Unfortunately, I think you are without any remedy in this situation. The league is most likely a private entity or organization, and as such, is free to make their own rules with very few limitations (so, they could, for instance, decide one day that every child with blue eyes can no longer play sports, or only kids taller than 6' could play, and that would be allowed). Constitutional protections, with few limitations, do not apply to private companies or organizations. Therefore, even if you had a case based on something like discrimination due to race, religion, or national origin, it likely would not be successful.
At best, ***** ***** possibly be a case of negligent infliction of emotional distress (NIED). Emotional distress is typically defined as mental distress, mental suffering or mental anguish. It includes all highly unpleasant mental reactions, such as fright, nervousness, grief, anxiety, worry, mortification, shock, humiliation and indignity, as well as physical pain. It can be hard to prove, because what one person considers humiliation, another might consider gentle teasing.
The elements of a prima facie case for the tort of intentional infliction of emotional distress are:
(1) outrageous conduct by the defendant;
(2) the defendant's intention of causing or reckless disregard of the probability of causing emotional distress;
(3) the plaintiff's suffering severe or extreme emotional distress; and
(4) actual and proximate cause of the emotional distress by the defendant's outrageous conduct.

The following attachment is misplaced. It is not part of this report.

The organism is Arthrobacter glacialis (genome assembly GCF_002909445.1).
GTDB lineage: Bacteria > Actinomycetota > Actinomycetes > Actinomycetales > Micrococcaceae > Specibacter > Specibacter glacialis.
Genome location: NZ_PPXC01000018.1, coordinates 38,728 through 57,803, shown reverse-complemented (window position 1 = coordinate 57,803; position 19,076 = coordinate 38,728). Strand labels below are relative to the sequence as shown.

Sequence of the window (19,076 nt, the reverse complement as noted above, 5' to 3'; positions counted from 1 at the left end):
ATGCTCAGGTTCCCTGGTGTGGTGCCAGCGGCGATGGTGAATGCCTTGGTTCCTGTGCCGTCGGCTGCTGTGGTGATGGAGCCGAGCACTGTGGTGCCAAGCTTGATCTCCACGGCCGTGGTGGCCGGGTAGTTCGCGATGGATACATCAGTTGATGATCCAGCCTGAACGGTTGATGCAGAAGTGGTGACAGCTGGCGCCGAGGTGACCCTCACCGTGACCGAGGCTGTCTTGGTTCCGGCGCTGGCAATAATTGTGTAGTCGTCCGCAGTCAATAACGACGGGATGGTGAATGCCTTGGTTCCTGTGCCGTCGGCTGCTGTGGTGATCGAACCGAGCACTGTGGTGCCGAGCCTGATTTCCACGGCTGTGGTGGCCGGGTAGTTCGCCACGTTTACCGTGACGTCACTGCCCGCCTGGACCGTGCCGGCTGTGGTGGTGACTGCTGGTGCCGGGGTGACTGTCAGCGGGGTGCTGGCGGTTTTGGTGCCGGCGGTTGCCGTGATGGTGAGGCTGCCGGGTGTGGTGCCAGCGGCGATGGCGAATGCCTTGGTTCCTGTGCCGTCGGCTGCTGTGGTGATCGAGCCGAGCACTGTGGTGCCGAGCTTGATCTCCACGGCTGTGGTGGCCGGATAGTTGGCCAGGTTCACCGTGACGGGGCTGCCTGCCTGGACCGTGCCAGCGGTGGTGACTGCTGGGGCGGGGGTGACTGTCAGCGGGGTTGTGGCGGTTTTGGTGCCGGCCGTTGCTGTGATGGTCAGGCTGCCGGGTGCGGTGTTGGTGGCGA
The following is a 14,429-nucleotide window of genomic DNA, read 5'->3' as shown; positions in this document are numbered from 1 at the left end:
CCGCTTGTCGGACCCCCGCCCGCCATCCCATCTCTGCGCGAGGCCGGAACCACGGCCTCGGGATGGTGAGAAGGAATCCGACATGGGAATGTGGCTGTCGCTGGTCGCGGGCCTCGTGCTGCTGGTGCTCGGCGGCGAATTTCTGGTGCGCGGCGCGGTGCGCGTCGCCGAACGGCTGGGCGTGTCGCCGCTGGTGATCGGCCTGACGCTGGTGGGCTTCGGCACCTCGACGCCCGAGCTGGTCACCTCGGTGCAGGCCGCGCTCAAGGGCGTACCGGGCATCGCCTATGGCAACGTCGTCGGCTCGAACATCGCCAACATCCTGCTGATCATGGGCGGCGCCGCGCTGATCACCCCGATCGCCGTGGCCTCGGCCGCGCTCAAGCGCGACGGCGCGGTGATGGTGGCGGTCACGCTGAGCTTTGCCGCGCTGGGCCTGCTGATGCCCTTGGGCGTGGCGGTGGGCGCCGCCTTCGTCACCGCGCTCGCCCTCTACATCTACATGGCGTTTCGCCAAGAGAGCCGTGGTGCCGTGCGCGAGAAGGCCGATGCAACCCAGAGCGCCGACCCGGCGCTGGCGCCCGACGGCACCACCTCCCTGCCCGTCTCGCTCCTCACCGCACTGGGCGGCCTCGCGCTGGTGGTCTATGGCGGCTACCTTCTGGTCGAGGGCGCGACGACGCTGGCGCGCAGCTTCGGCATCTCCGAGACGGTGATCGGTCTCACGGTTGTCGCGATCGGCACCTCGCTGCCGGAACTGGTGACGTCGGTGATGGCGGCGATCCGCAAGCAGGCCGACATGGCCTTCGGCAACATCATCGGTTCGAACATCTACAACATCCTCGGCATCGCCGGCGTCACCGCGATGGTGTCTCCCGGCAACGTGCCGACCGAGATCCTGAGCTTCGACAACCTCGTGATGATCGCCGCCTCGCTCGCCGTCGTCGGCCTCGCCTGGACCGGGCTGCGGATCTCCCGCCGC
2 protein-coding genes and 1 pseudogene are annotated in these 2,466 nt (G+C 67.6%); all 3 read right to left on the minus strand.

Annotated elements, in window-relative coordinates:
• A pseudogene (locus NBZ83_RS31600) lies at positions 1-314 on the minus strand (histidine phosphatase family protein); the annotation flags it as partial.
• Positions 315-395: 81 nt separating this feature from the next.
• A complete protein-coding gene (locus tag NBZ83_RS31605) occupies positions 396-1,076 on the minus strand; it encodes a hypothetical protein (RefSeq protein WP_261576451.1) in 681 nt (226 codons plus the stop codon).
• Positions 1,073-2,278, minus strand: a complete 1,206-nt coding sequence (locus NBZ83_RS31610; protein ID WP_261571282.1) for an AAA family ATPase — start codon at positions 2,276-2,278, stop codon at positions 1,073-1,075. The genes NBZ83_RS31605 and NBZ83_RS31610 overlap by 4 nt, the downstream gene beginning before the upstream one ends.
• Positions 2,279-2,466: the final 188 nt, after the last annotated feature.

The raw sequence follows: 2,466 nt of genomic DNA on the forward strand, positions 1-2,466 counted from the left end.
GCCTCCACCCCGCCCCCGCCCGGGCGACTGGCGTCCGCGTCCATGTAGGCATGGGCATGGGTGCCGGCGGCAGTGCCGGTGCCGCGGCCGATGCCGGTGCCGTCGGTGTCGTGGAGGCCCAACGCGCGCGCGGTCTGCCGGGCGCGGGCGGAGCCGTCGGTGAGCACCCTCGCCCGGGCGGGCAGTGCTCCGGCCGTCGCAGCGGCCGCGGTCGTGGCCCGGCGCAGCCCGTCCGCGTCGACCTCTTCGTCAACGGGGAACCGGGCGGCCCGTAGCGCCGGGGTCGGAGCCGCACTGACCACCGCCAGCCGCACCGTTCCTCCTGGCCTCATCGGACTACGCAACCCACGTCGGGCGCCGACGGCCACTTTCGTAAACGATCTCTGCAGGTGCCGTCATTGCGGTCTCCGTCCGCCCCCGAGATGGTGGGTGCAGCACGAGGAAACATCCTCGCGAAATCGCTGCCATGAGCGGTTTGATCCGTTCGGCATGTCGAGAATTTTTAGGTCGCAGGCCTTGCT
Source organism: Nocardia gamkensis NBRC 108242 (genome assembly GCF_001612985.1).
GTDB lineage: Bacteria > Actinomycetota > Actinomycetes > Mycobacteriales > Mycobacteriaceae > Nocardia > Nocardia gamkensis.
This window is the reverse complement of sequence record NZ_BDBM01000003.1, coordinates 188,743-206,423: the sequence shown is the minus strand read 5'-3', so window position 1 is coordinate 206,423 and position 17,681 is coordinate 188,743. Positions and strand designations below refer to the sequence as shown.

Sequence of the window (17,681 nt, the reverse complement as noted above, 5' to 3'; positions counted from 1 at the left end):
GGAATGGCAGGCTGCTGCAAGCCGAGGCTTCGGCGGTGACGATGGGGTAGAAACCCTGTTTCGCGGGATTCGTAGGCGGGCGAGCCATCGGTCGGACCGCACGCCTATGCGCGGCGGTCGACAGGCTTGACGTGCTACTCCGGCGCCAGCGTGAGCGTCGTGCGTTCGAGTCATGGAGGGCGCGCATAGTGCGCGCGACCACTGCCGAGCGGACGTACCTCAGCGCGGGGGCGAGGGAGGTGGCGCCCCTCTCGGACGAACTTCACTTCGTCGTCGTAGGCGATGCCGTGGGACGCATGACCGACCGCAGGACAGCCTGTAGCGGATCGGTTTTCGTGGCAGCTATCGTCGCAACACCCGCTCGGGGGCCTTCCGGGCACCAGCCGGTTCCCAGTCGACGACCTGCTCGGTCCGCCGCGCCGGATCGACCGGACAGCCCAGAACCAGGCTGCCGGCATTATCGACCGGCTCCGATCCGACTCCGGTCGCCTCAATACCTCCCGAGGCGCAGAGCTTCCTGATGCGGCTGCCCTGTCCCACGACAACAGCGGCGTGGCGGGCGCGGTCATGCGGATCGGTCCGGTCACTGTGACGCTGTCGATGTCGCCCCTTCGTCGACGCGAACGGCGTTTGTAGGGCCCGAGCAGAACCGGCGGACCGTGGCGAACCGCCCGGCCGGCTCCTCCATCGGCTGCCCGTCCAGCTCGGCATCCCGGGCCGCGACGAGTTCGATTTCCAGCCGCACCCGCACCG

In other words, you would have to prove that being denied the right to play caused your son "severe or extreme" emotional distress and that he suffered damages as a result. Being understandably upset about not being able to play unfortunately isn't compensable damages. If, on the other hand, he was so traumatized that he ended up in a doctor's care, that might be damages. My opinion is that you would have a difficult time getting this in front of a judge.
You could always discuss the matter further with a local personal injury lawyer. Generally, the consultations are free, and if they do take the case, it's usually on a contingency basis, meaning you don't pay anything unless the lawyer recovers.
All that said, the league must have a board that sets its rules and regulations that you could appeal to -especially if your son is right around the cut off point. You could tell them that your son has been playing for years, is skilled, etc. I'm sure it's a safety thing for them -they're likely afraid smaller kids will be hurt -but perhaps knowing that he's not new to the sport and has played with bigger kids before (if he's played with kids taller than him) they would grant an exception.
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